About a year ago Jesuit Refugee Service/USA staff at the U.S.-Mexico border realized something about many migrants’ journeys: They needed as much help settling into their final destinations as they did when they first entered the country.

This week, the organization launched a new initiative to respond to that need and expand its migration response to the interior United States. The “Migrant Accompaniment Network” is a group of nationwide volunteers who help migrants assimilate to their new community once they arrive.

The initiative comes amid an ongoing immigration crisis. U.S. Customs and Border Protection data shows that there were more than 2.2 million migrant encounters nationwide from October 2021 and July 2022, and specifically more than 1.9 million migrant encounters at the southern border. Both figures well exceed the respective totals for Fiscal Year 2021 by more than 200,000.

In recent months, Republican Texas Gov. Greg Abbott has bused migrants to Democrat-led cities – Washington, D.C., New York City, Chicago – as a rebuke to President Joe Biden’s border policies. The move has led to a constant war of words between the cities’ mayors and Abbott as the cities struggle to respond and the federal government stands idly by.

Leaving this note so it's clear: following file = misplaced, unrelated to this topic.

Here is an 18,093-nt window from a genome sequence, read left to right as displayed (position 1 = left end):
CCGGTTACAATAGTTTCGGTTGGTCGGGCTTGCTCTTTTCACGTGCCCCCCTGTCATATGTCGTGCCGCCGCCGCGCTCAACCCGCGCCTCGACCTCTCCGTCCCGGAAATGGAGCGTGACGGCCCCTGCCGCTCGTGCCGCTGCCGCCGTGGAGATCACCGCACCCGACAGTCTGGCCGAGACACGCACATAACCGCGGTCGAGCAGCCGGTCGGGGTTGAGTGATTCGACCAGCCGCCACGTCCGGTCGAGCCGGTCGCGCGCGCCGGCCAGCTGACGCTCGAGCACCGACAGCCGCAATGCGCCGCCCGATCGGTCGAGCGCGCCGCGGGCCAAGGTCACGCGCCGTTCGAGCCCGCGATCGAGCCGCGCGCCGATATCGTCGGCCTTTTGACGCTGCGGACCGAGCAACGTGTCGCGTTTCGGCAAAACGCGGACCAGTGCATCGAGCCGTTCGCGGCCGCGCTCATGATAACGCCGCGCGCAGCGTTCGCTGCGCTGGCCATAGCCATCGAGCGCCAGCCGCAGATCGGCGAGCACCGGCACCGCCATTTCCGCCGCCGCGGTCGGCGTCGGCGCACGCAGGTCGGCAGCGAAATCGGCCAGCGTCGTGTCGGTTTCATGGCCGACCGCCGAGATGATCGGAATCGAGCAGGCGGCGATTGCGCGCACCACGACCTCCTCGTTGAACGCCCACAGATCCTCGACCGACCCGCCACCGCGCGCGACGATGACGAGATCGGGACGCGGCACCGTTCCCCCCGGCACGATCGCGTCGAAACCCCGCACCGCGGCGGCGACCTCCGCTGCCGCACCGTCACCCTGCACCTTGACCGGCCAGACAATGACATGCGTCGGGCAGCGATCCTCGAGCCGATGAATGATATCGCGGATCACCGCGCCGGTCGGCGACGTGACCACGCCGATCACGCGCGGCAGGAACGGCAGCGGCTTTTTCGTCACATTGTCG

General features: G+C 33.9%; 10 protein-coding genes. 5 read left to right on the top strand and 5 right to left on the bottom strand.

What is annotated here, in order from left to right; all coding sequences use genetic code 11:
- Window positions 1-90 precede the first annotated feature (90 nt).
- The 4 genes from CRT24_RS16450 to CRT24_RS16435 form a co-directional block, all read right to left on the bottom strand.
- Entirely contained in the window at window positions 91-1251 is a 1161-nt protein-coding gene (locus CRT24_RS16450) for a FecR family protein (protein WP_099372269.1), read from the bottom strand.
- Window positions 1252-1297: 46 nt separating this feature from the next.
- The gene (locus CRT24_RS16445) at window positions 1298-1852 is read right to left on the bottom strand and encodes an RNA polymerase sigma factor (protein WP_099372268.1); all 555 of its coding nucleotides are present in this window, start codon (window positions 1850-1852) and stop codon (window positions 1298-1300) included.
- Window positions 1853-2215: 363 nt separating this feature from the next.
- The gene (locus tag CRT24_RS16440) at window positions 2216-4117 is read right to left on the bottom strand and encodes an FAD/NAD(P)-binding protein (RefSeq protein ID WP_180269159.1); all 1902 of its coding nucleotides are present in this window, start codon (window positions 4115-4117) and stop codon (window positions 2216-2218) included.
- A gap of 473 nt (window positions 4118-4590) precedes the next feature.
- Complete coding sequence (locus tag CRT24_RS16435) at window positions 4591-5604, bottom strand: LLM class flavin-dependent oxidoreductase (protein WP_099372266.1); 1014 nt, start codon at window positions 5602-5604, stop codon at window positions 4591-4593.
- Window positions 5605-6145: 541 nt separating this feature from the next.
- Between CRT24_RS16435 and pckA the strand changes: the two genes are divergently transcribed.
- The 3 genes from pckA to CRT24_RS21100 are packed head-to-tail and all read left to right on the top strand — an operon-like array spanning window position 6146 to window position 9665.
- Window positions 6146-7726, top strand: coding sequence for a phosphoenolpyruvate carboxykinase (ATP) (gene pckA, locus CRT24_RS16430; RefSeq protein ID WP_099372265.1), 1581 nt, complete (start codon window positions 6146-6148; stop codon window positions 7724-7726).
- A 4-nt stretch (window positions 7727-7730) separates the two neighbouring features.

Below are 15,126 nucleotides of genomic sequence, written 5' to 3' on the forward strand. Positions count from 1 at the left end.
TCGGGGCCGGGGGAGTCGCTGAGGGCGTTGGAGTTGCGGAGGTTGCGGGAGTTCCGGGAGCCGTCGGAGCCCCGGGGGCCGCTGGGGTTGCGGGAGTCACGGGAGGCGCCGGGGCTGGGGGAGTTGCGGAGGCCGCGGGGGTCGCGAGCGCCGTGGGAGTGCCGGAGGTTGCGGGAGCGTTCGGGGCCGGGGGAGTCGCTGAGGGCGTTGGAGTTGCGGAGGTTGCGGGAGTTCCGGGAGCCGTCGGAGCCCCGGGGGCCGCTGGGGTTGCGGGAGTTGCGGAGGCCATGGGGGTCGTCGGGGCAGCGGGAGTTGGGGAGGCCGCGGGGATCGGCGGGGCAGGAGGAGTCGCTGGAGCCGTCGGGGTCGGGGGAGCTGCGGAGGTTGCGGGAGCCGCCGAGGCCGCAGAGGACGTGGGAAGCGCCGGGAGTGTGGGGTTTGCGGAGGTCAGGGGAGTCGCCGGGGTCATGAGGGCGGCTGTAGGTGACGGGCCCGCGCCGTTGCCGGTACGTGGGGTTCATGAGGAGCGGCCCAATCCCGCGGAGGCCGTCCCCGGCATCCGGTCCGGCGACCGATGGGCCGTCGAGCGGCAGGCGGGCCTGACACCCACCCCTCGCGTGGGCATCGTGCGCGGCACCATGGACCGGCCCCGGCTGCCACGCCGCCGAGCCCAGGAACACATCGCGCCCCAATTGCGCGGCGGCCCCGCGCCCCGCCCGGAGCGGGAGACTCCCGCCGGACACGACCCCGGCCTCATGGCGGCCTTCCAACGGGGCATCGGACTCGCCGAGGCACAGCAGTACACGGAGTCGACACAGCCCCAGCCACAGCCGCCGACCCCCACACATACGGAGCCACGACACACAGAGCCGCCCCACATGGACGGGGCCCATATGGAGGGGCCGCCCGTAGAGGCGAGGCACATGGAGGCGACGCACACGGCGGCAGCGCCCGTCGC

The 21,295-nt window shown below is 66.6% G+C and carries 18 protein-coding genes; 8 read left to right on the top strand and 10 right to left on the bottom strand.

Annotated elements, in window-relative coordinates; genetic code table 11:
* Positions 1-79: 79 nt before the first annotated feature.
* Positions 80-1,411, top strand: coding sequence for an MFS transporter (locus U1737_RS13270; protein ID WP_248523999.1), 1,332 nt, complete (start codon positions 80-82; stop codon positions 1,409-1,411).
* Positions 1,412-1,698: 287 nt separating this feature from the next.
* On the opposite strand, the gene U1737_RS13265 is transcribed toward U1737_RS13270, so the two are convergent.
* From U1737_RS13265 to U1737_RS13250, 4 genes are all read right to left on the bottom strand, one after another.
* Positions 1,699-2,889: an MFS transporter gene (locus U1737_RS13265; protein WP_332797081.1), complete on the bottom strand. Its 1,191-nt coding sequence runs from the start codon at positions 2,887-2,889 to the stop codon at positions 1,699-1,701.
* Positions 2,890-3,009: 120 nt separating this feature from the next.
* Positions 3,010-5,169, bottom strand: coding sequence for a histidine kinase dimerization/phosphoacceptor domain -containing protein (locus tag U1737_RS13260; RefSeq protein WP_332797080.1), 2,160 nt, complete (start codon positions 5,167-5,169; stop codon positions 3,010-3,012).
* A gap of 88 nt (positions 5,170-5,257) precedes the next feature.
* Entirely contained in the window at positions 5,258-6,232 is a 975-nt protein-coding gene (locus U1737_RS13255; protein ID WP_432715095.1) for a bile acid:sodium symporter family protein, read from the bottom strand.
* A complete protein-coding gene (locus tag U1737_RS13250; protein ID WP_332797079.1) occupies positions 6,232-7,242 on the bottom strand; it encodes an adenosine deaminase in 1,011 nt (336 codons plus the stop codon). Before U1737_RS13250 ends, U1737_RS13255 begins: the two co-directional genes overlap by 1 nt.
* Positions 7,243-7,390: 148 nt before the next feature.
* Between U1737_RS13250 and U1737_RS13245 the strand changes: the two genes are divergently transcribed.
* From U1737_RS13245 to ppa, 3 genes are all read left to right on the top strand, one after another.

The actions, or lack thereof, from elected officials is part of the reason the new initiative is crucial, Joan Rosenhauer, the executive director of JRS/USA told Crux.

“If officials are not providing that support but are arguing about what we should be doing for these asylum seekers, then it’s so important for volunteers who do want to make sure that they represent a welcoming community to step up and provide the simple kind of support efforts that make a huge difference for people who are new to a community and are feeling quite lost,” Rosenhauer said.

How the “Migrant Accompaniment Network” works is people can sign up to volunteer through JRS/USA, and then they’ll go through a background check, an onboarding and orientation process. From there, the organization will connect the volunteers with migrants that arrive in their city. The role of the volunteer, Rosenhauer said, is to be a “local supporter, to give [the migrant] a friend there so to speak.”

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